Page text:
In order to use up my remaining holiday I arranged with Uphilla to have a sneaky couple of days away from the daily grind with the objective of acquiring some top rides. A few deliberations had us settle on South Wales and even the poor weather plus doom'n'gloom forecasts didn't prevent us getting an early start on Weds morning.

With fresh legs we planned for our first ride to be the longest, Afan's Skyline which would finally settle the debate of how good the sections are after the 2nd short cut.

Arriving mid/late morning amongst broken sunshine and gusty winds we set off up that 6km climb we're all familiar with. I'm not sure if it was driving to/from Sunderland the day before along with our journey west, that I'd gone at the ascent like a lunatic or that fact that you get ZERO warm up - but by the 1st switchback I had a nasty headache, stomach cramps, the sniffles, wheezing and the wobbles...and we'd only just started. Fortunately my companion is wiser and was taking a steady approach to which I soon settled into, after half an energy bar, a layer lighter and a few more km's I felt much better.

The recent storms hadn't left their mark and although the trails were a little damp there was plenty of grip, the puddles gave you a chance to practice "manuals" :p The wind didn't affect us until we were topside and even then it mostly seemed to be behind us.

We steadily cranked our way to the 2nd shortcut which denotes the July trail we usually follow but this time we headed left to take in more miles. The shortened Skyline is a schweet route in itself but this time we were keen to explore and checkout some new sections.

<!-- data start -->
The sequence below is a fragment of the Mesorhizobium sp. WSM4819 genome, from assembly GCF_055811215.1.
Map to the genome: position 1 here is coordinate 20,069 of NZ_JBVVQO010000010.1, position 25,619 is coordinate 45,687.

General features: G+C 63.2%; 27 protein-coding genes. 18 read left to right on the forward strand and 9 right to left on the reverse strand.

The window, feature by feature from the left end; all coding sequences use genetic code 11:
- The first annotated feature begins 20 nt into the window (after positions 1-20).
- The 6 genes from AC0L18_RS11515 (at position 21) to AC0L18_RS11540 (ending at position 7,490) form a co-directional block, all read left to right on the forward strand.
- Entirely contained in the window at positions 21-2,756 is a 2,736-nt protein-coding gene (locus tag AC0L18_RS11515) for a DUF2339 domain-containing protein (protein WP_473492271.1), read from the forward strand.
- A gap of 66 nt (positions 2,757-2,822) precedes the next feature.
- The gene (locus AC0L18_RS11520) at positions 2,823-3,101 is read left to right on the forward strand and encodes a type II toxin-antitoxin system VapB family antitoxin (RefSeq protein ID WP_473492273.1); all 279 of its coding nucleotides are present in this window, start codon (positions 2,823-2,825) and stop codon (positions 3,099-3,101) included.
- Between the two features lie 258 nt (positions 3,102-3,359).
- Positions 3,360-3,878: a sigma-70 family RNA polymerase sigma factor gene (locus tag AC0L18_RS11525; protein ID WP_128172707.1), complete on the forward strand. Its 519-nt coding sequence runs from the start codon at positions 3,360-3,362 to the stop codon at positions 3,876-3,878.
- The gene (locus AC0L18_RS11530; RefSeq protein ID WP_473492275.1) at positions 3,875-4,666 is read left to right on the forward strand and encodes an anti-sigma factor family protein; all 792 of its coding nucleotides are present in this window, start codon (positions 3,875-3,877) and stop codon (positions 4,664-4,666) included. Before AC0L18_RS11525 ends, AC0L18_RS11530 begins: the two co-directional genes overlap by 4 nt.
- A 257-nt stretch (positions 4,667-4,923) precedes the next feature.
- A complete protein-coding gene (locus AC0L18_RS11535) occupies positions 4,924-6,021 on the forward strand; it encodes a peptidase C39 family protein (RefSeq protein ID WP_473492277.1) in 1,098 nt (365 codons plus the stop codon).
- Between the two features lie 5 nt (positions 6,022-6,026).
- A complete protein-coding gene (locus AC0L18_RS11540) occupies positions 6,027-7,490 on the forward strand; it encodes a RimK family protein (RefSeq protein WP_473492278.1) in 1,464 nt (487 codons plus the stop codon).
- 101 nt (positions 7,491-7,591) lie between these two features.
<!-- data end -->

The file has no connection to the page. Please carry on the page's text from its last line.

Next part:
After some fire road we nipped between the stile of Short'n'Sweet but rather than getting a nice section of singletrack we were greeted with a silly short few feet that simply cut a corner off the fire road. With thoughts of "oh no what are were doing?" we cranked onwards into Riding High which has a super vista over a tarn. On the Edge had plenty of loose rocks to tug at your front wheel but was exposed to the elements so we pushed on.

At the next munchie stop we took stock of Uphilla's poorly shoulder and the weather which was now blowing a gale and worse of all turning into a headwind. My tough buddy had managed much more than I thought he would and we decided to leave the last two singletrack sections for another time so we headed down the 3rd short cut. To get there we first had a fast section of fireroad to negotiate...easy eh ? Yeah provided you don't have a mighty cross wind with gusts hammering into ya.

Next up were Handy Andy and the Grand which pretty schweet sections in their own right and the latter has a fantastic loose boulder in which to test your mettle. Imagine a few hundred metre's of loose scree the size of car battery's and you'll get the picture. Much to my amazement Uphilla made it 3/4's of the way through before a nasty twist/impact stopped him dead and in obvious pain. To his credit he dusted himself off but he was now riding much more cautiously. Fortunately the following singletrack was mostly fast but smooth open sweeping turns where you can easily pick your line 3-4 corners ahead and hammer through safely.

The connecting fireroad then brought us back to our usual short cut and my old favorites of Fast Forward, Joy Rider and Deadwood with it's rock staircase.

THAT (yes you know the one) nasty last fireroad climb is still naughty and does it's best to deplete your reserves before the switchback descent continues to punish your aching body.

Whoop, whoop and double whoop - this trail is a beauty, no doubt about it.

Our accommodation for the night was tucked the other side of Brechfa forest and around an 1hr's drive from Afan. The NonniBarn b&b is a veritable gem with comfy sofa's, a roaring log fire, very comfortable rooms and a HOT TUB :D

You'll find a Tracklog and pic's here.

Posse; Farqui (5.5 Spot), Uphilla (5.5 Spot)